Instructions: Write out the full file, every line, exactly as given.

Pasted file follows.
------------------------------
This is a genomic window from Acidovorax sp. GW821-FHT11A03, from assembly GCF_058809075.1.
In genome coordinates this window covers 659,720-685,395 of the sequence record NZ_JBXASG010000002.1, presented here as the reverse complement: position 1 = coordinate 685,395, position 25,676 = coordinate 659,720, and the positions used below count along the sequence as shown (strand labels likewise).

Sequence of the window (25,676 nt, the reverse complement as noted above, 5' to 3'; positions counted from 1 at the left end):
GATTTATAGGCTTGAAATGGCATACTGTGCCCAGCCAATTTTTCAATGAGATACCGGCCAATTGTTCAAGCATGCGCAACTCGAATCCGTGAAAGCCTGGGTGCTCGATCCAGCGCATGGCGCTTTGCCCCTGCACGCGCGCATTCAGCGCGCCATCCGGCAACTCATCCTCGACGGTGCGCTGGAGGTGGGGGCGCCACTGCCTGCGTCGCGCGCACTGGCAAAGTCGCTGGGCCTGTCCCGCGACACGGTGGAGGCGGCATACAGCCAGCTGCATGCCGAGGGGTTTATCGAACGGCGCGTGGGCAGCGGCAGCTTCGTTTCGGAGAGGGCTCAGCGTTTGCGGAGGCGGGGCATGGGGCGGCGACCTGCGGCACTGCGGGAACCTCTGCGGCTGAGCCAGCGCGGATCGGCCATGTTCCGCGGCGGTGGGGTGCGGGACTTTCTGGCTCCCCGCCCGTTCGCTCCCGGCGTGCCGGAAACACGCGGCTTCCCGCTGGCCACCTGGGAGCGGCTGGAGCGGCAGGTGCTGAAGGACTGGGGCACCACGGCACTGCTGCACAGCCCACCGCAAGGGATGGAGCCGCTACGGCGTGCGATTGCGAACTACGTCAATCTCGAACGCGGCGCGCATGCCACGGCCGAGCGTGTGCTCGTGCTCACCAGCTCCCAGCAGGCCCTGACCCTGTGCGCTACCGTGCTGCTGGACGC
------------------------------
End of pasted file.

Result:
This is a genomic window from Acidovorax sp. GW821-FHT11A03, from assembly GCF_058809075.1.
In genome coordinates this window covers 659,720-685,395 of the sequence record NZ_JBXASG010000002.1, presented here as the reverse complement: position 1 = coordinate 685,395, position 25,676 = coordinate 659,720, and the positions used below count along the sequence as shown (strand labels likewise).

Sequence of the window (25,676 nt, the reverse complement as noted above, 5' to 3'; positions counted from 1 at the left end):
GATTTATAGGCTTGAAATGGCATACTGTGCCCAGCCAATTTTTCAATGAGATACCGGCCAATTGTTCAAGCATGCGCAACTCGAATCCGTGAAAGCCTGGGTGCTCGATCCAGCGCATGGCGCTTTGCCCCTGCACGCGCGCATTCAGCGCGCCATCCGGCAACTCATCCTCGACGGTGCGCTGGAGGTGGGGGCGCCACTGCCTGCGTCGCGCGCACTGGCAAAGTCGCTGGGCCTGTCCCGCGACACGGTGGAGGCGGCATACAGCCAGCTGCATGCCGAGGGGTTTATCGAACGGCGCGTGGGCAGCGGCAGCTTCGTTTCGGAGAGGGCTCAGCGTTTGCGGAGGCGGGGCATGGGGCGGCGACCTGCGGCACTGCGGGAACCTCTGCGGCTGAGCCAGCGCGGATCGGCCATGTTCCGCGGCGGTGGGGTGCGGGACTTTCTGGCTCCCCGCCCGTTCGCTCCCGGCGTGCCGGAAACACGCGGCTTCCCGCTGGCCACCTGGGAGCGGCTGGAGCGGCAGGTGCTGAAGGACTGGGGCACCACGGCACTGCTGCACAGCCCACCGCAAGGGATGGAGCCGCTACGGCGTGCGATTGCGAACTACGTCAATCTCGAACGCGGCGCGCATGCCACGGCCGAGCGTGTGCTCGTGCTCACCAGCTCCCAGCAGGCCCTGACCCTGTGCGCTACCGTGCTGCTGGACGC